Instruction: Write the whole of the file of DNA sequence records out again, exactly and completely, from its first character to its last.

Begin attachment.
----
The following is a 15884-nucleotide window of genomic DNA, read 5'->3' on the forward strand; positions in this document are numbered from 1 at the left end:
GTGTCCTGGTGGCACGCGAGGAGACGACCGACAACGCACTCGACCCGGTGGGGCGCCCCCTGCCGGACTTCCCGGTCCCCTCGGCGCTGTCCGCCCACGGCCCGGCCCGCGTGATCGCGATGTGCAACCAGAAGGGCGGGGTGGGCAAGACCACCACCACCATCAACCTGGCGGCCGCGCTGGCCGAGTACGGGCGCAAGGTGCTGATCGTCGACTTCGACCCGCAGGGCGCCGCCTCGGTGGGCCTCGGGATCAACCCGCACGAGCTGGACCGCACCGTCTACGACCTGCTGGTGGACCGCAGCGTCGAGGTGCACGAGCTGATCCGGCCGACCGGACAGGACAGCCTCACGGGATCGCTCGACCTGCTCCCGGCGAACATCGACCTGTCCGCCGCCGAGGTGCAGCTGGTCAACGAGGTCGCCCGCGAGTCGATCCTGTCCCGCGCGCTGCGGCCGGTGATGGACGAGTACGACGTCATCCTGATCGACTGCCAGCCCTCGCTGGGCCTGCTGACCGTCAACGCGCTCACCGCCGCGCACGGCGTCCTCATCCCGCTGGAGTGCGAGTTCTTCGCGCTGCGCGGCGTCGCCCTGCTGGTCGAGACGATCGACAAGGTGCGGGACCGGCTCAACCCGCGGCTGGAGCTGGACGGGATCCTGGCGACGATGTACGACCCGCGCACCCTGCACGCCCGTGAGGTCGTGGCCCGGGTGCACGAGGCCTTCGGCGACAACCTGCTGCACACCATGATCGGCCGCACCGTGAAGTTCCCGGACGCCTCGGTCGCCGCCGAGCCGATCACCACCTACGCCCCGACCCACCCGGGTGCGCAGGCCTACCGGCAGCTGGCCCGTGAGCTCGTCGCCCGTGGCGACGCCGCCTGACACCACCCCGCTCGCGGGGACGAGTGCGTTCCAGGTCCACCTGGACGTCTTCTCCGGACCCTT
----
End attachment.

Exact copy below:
The following is a 15884-nucleotide window of genomic DNA, read 5'->3' on the forward strand; positions in this document are numbered from 1 at the left end:
GTGTCCTGGTGGCACGCGAGGAGACGACCGACAACGCACTCGACCCGGTGGGGCGCCCCCTGCCGGACTTCCCGGTCCCCTCGGCGCTGTCCGCCCACGGCCCGGCCCGCGTGATCGCGATGTGCAACCAGAAGGGCGGGGTGGGCAAGACCACCACCACCATCAACCTGGCGGCCGCGCTGGCCGAGTACGGGCGCAAGGTGCTGATCGTCGACTTCGACCCGCAGGGCGCCGCCTCGGTGGGCCTCGGGATCAACCCGCACGAGCTGGACCGCACCGTCTACGACCTGCTGGTGGACCGCAGCGTCGAGGTGCACGAGCTGATCCGGCCGACCGGACAGGACAGCCTCACGGGATCGCTCGACCTGCTCCCGGCGAACATCGACCTGTCCGCCGCCGAGGTGCAGCTGGTCAACGAGGTCGCCCGCGAGTCGATCCTGTCCCGCGCGCTGCGGCCGGTGATGGACGAGTACGACGTCATCCTGATCGACTGCCAGCCCTCGCTGGGCCTGCTGACCGTCAACGCGCTCACCGCCGCGCACGGCGTCCTCATCCCGCTGGAGTGCGAGTTCTTCGCGCTGCGCGGCGTCGCCCTGCTGGTCGAGACGATCGACAAGGTGCGGGACCGGCTCAACCCGCGGCTGGAGCTGGACGGGATCCTGGCGACGATGTACGACCCGCGCACCCTGCACGCCCGTGAGGTCGTGGCCCGGGTGCACGAGGCCTTCGGCGACAACCTGCTGCACACCATGATCGGCCGCACCGTGAAGTTCCCGGACGCCTCGGTCGCCGCCGAGCCGATCACCACCTACGCCCCGACCCACCCGGGTGCGCAGGCCTACCGGCAGCTGGCCCGTGAGCTCGTCGCCCGTGGCGACGCCGCCTGACACCACCCCGCTCGCGGGGACGAGTGCGTTCCAGGTCCACCTGGACGTCTTCTCCGGACCCTT